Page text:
The territory of Yukon is the smallest of all with also only one city, its capital, Whitehorse. Due to its snowy climate, the city hosts an annual dog sled race which runs all the way to Alaska. You will also find Canada’s highest mountain, Mount Logan, here along with the Northern Lights.
The Provincial Nominee Program
The Provincial Nominee Program was designed to target specific skills and sectors that are lacking in a certain province/territory versus Canada in general. There are several streams that cater to skilled workers, business investors and graduates alike.
Most but not all of the provinces/territories listed above are part of the Provincial Nominee Program (PNP) and not all programs offer the same streams. Browse through the table below to get a better understanding of what the different provinces/territories offer for candidates applying for a nomination. Express Entry candidates that already entered into the pool can either submit an Expression of Interest (EOI) or wait for a Notification of Interest (NOI) from the province/territory, depending on how their process for the Canada visa application works.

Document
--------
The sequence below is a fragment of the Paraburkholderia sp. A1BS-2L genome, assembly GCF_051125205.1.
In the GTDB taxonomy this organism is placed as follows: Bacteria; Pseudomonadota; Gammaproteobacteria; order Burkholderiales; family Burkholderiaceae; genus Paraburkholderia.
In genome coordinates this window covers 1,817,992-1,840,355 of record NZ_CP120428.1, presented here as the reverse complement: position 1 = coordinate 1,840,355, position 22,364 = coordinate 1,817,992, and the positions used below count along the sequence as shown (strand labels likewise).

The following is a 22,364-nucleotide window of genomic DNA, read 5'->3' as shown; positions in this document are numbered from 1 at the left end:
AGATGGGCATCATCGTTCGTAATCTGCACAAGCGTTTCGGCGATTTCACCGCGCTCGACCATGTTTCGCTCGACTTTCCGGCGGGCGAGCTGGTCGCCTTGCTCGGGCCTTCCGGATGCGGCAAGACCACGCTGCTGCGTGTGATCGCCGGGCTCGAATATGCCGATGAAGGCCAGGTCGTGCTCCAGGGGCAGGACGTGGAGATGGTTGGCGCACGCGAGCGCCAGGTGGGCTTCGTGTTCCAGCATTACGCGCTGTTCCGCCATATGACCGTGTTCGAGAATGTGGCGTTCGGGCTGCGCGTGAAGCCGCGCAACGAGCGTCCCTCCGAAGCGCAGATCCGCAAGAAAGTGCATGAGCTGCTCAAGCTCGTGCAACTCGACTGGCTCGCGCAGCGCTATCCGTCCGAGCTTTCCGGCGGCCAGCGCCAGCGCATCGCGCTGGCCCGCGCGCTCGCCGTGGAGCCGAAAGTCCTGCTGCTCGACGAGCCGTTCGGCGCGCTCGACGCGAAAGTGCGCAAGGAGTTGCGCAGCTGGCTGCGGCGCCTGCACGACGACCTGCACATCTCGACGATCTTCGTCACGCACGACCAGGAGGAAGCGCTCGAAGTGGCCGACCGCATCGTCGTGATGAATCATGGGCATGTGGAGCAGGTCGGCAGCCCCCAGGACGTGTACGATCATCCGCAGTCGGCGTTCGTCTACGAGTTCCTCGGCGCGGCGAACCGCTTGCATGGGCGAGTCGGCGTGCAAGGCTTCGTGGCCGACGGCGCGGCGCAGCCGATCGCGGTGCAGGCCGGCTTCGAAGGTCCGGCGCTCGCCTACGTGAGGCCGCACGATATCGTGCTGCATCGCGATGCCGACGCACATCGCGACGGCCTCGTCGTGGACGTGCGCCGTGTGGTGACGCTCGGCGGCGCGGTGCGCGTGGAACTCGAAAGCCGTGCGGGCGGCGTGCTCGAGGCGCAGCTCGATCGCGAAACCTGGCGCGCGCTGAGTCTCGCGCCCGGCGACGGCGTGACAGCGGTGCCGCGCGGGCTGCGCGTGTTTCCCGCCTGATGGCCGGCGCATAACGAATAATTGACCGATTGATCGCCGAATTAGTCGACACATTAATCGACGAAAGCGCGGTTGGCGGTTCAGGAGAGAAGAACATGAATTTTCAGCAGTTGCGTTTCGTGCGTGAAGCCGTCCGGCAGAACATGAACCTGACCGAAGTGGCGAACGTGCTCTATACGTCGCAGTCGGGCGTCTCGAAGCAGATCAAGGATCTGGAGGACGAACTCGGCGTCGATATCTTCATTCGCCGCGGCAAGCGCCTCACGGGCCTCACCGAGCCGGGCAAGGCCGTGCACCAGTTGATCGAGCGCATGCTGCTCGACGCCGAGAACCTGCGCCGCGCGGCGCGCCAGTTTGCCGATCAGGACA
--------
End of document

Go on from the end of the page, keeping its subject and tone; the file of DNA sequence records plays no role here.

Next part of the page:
|Prince Edward Island|
|Newfoundland & Labrador|
How Can We Help?
Our service guides you through the Canada visa application process with the help of Regulated Canadian Immigration Consultants (RCICs) who are experts in the field of immigration policy. These professionals have all been through the immigration process themselves and can assist you with everything from selecting the best program for your background to submitting the correct documents on time.
Sign up with our service today to learn more about applying for the different PNP streams and pave your way to immigrate to Canada. Let us make your Canada visa application process as smooth as possible so that you can achieve permanent residence.